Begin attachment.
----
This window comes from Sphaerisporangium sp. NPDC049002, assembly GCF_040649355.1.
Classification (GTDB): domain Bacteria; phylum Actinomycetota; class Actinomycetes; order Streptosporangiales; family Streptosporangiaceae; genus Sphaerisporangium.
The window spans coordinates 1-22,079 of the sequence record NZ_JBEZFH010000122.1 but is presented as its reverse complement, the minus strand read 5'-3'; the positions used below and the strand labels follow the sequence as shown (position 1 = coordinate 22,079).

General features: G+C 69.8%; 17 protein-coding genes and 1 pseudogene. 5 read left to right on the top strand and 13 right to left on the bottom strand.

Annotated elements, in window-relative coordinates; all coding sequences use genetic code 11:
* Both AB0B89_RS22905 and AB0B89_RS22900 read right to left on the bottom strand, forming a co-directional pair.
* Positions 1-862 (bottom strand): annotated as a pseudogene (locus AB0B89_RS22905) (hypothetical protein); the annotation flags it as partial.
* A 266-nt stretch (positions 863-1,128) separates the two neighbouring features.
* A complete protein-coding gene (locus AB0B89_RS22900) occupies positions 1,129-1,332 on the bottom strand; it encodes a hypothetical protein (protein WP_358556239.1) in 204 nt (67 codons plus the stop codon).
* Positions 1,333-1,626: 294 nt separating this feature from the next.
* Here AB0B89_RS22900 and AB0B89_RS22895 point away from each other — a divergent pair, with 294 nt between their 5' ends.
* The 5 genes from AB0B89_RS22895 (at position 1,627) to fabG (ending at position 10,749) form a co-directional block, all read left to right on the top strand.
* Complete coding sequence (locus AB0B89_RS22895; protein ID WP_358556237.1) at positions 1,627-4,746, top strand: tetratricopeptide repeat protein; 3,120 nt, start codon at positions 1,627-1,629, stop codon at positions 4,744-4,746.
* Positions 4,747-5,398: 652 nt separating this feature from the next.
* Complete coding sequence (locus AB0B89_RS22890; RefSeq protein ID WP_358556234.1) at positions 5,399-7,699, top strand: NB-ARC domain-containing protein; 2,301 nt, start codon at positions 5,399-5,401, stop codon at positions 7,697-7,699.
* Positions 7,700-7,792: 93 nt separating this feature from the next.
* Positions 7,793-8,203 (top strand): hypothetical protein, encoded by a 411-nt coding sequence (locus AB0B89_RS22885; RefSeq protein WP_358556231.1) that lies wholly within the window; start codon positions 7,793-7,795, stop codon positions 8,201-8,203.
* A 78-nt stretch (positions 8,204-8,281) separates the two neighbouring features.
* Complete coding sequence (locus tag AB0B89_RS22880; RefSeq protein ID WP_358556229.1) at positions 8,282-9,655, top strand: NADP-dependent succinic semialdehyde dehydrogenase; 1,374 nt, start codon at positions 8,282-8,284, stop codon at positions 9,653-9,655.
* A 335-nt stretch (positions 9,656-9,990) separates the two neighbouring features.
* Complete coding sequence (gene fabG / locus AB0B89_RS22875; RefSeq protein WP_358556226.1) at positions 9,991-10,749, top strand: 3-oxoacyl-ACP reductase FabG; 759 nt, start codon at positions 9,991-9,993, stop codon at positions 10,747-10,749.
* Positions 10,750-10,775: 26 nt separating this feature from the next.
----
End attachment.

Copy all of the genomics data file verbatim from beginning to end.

This window comes from Sphaerisporangium sp. NPDC049002, assembly GCF_040649355.1.
Classification (GTDB): domain Bacteria; phylum Actinomycetota; class Actinomycetes; order Streptosporangiales; family Streptosporangiaceae; genus Sphaerisporangium.
The window spans coordinates 1-22,079 of the sequence record NZ_JBEZFH010000122.1 but is presented as its reverse complement, the minus strand read 5'-3'; the positions used below and the strand labels follow the sequence as shown (position 1 = coordinate 22,079).

General features: G+C 69.8%; 17 protein-coding genes and 1 pseudogene. 5 read left to right on the top strand and 13 right to left on the bottom strand.

Annotated elements, in window-relative coordinates; all coding sequences use genetic code 11:
* Both AB0B89_RS22905 and AB0B89_RS22900 read right to left on the bottom strand, forming a co-directional pair.
* Positions 1-862 (bottom strand): annotated as a pseudogene (locus AB0B89_RS22905) (hypothetical protein); the annotation flags it as partial.
* A 266-nt stretch (positions 863-1,128) separates the two neighbouring features.
* A complete protein-coding gene (locus AB0B89_RS22900) occupies positions 1,129-1,332 on the bottom strand; it encodes a hypothetical protein (protein WP_358556239.1) in 204 nt (67 codons plus the stop codon).
* Positions 1,333-1,626: 294 nt separating this feature from the next.
* Here AB0B89_RS22900 and AB0B89_RS22895 point away from each other — a divergent pair, with 294 nt between their 5' ends.
* The 5 genes from AB0B89_RS22895 (at position 1,627) to fabG (ending at position 10,749) form a co-directional block, all read left to right on the top strand.
* Complete coding sequence (locus AB0B89_RS22895; protein ID WP_358556237.1) at positions 1,627-4,746, top strand: tetratricopeptide repeat protein; 3,120 nt, start codon at positions 1,627-1,629, stop codon at positions 4,744-4,746.
* Positions 4,747-5,398: 652 nt separating this feature from the next.
* Complete coding sequence (locus AB0B89_RS22890; RefSeq protein ID WP_358556234.1) at positions 5,399-7,699, top strand: NB-ARC domain-containing protein; 2,301 nt, start codon at positions 5,399-5,401, stop codon at positions 7,697-7,699.
* Positions 7,700-7,792: 93 nt separating this feature from the next.
* Positions 7,793-8,203 (top strand): hypothetical protein, encoded by a 411-nt coding sequence (locus AB0B89_RS22885; RefSeq protein WP_358556231.1) that lies wholly within the window; start codon positions 7,793-7,795, stop codon positions 8,201-8,203.
* A 78-nt stretch (positions 8,204-8,281) separates the two neighbouring features.
* Complete coding sequence (locus tag AB0B89_RS22880; RefSeq protein ID WP_358556229.1) at positions 8,282-9,655, top strand: NADP-dependent succinic semialdehyde dehydrogenase; 1,374 nt, start codon at positions 8,282-8,284, stop codon at positions 9,653-9,655.
* A 335-nt stretch (positions 9,656-9,990) separates the two neighbouring features.
* Complete coding sequence (gene fabG / locus AB0B89_RS22875; RefSeq protein WP_358556226.1) at positions 9,991-10,749, top strand: 3-oxoacyl-ACP reductase FabG; 759 nt, start codon at positions 9,991-9,993, stop codon at positions 10,747-10,749.
* Positions 10,750-10,775: 26 nt separating this feature from the next.